Living on Lake Shore Drive

As a Baby Boomer lifer in Chicago and the suburbs when I graduated college from Lewis University, I had picked out 3550 Lakeshore Drive where I would live. I ended up moving much further north in Gurnee for my first teaching job. But that’s what we did back in the 1970’s/1980’s after high school or college. We picked out our Lakeshore Drive home. Where did you want to live then or even now? As as a young child, it was Outer Drive East built in 1963 with the geoplastic covered pool. My mother wanted luxurious Lake Point Towers. A friend lived at 900/ 910 Lake Shore Drive in the 1980’s. Now, I can’t begin to find Outer Drive East since so many new buildings tower above it.

According to sources, Lake Shore Drive’s origins date back to Potter Palmer, who coerced the city to build the street adjacent to his lakefront property to enhance its value. Palmer built his “castle” at 1350 N. Lake Shore Drive in 1882. The drive was originally intended for leisurely strolls for the wealthy in their carriages, but when bringing on the auto industry, that changed quickly.

The condos at 3550 Lakeshore Drive are pretty popular still with a store and exercise room and children would attend Lakeview schools. 400 E. Randolph 400 East Randolph Street Condominiums or simply 400 East Randolph is a 40-story high-rise in Chicago and considered Outer Drive East. It was the first high-rise residence constructed on the east side of Lake Shore drive, in an area that has become The New Eastside. You can buy or rent as small as a studio. Other amenities for 400 East Randolph residents included a full service restaurant and bar, beauty salon, dry cleaners, convenience store, 1000 book lending library and 2000 sqft hospitality room with catering kitchen.

At the time of its completion in 1968, the 645-foot tall Lake Point Tower was the tallest apartment building in the world. You may rent or own a condo…generally renting a three bedroom for about 5,000 a month. Definitely a city within a city with many shops and service with a four lane heated swimming pool and state of the art fitness center including a racquetball and handball court.

910 Lake Shore Drive was designed by Ludwig Mies van der Rohe the architecturally significant modern style 26 story building was built in 1951 along with 900 N Lake Shore Drive. They were originally called The Esplanade Apartments and now house 524 condos combined. 

Chicago’s Oak Street Beach

It was in the 1970’s during my high school and college years that I remember traveling with friends to Chicago’s Oak Street Beach for a summer field trip from the south suburbs of the city. We would also pick out high rise apartment buildings we wanted to live in after college. And I remember it crowded with beach chairs, towels, bicycles and of course, numerous bathers and acrobatics. I remember male friends wanting to be a life guard as a summer job there; where prestigious life began. Oak Street Beach is located at 1000 N. Lake Shore Drive at Oak Street and Lake Michigan near the Gold Coast/Streeterville neighborhoods.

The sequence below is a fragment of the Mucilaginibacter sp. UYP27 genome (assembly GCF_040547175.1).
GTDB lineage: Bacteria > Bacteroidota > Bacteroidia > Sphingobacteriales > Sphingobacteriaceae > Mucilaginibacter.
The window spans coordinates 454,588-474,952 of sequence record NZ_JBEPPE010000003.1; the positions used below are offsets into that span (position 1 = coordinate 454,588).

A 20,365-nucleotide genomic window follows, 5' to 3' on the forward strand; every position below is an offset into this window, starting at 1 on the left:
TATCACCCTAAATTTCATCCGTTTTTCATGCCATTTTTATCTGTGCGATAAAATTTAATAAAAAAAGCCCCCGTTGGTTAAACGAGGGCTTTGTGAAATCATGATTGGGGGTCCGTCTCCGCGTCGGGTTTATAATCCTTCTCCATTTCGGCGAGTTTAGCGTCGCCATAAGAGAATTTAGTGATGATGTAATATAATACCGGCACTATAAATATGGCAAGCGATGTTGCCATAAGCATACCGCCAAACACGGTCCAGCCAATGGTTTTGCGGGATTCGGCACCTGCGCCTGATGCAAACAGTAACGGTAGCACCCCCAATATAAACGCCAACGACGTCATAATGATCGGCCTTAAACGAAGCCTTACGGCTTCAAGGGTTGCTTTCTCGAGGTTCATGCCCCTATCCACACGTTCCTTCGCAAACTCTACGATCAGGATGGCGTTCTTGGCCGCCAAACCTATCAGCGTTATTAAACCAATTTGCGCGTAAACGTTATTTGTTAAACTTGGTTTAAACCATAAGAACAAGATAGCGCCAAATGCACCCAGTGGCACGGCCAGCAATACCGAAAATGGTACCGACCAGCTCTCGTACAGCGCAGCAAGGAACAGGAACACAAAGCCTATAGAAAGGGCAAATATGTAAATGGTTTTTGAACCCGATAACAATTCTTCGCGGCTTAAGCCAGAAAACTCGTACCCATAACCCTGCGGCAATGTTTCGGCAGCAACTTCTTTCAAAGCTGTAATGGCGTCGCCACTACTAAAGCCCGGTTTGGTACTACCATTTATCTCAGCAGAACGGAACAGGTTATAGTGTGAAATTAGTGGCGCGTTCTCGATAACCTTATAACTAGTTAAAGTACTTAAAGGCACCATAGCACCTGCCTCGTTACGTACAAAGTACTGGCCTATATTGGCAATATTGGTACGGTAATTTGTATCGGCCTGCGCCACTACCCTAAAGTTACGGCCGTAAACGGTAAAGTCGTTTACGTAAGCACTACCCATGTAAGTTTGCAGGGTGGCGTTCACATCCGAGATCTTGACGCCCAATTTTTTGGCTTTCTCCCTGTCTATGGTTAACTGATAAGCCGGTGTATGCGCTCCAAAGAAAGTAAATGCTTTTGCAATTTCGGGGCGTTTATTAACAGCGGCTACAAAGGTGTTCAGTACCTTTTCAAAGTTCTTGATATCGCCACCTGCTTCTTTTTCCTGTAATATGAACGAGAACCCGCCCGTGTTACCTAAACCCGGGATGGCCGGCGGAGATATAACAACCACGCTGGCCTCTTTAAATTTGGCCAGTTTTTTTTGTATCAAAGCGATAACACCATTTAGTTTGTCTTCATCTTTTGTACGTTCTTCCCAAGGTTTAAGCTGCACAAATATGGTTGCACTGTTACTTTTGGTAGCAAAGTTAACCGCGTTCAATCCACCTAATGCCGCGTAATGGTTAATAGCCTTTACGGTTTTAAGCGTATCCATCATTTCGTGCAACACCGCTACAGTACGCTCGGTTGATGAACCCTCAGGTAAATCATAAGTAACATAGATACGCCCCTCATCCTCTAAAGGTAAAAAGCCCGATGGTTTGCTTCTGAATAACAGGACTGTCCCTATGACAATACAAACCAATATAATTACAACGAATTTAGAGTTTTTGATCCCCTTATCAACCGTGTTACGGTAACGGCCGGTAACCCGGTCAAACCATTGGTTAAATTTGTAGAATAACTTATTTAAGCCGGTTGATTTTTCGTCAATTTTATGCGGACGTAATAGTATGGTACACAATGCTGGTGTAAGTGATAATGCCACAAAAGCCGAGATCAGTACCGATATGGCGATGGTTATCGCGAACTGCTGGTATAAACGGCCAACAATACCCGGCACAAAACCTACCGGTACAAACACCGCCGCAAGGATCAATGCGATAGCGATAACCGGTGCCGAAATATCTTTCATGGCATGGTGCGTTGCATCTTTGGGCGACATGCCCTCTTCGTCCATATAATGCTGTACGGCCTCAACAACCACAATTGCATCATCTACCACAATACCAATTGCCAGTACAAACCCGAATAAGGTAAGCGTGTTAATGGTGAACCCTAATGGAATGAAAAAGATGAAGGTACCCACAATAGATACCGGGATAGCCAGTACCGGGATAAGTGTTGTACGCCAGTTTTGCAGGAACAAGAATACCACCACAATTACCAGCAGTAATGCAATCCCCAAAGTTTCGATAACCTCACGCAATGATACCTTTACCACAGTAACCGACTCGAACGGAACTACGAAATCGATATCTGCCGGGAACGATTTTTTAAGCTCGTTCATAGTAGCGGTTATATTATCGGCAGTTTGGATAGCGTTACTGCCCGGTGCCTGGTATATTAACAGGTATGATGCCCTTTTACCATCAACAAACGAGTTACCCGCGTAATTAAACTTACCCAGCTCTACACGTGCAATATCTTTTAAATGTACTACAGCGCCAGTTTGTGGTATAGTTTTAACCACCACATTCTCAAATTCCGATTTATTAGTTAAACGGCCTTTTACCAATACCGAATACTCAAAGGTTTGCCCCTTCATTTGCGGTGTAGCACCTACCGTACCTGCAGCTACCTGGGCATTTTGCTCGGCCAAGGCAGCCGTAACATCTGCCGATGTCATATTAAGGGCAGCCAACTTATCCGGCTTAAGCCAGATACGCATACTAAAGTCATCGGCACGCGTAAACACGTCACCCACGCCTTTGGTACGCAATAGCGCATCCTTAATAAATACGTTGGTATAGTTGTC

According to the Chicago Park District, Lincoln Park and Lake Shore Drive suffered constant damage from storms and lake shore erosion. The city built a breakwater made of pilings, planks, and stone on the lake’s edge between Oak Street and North Avenue in the 1870’s. This device could not protect Lake Shore Drive, so in the late 1880s, the commissioners began working with the Army Corps of Engineers to design a seawall between Fullerton and North Avenues to provide better protection. Lake Shore Drive was also extended south from Oak Street to Ohio Street.

The park district claims property owners helped pay for the landfill extension, which included a breakwater to protect the lake shore and roadway from erosion. Constructed in the 1890s, the project included a 50-foot-wide roadway as well as an extensive granite-paved beach, stone sidewalks, bicycle path, bridle path, and luxury lawns with elegant trees.

The beach was extremely popular in the early 1900’s but rich, mansion property owners complained about how small it was so it was extended in 1923. My father remembers living in the city in those early years as a child attending the beach. According to sources, over 50,000 visitors were known to travel to the beach during that time.The Chicago Park District offers some wonderful history on all Chicago area parks and when they can be used.

Today, Oak Street has gone through many renovations and has a outdoor cafe though with Covid restrictions, not available at this time. Currently, the beach is closed but when opened, you can rent beach chairs, umbrellas and cabanas. Of course, public restrooms are available. Usually, various vendors carts are seen along the path. Besides swimming, many beach goers play volleyball or just sit, taking pictures of amazing sunrises and sunsets. Still, a beautiful place to visit.

Photo courtesy of Greg Wass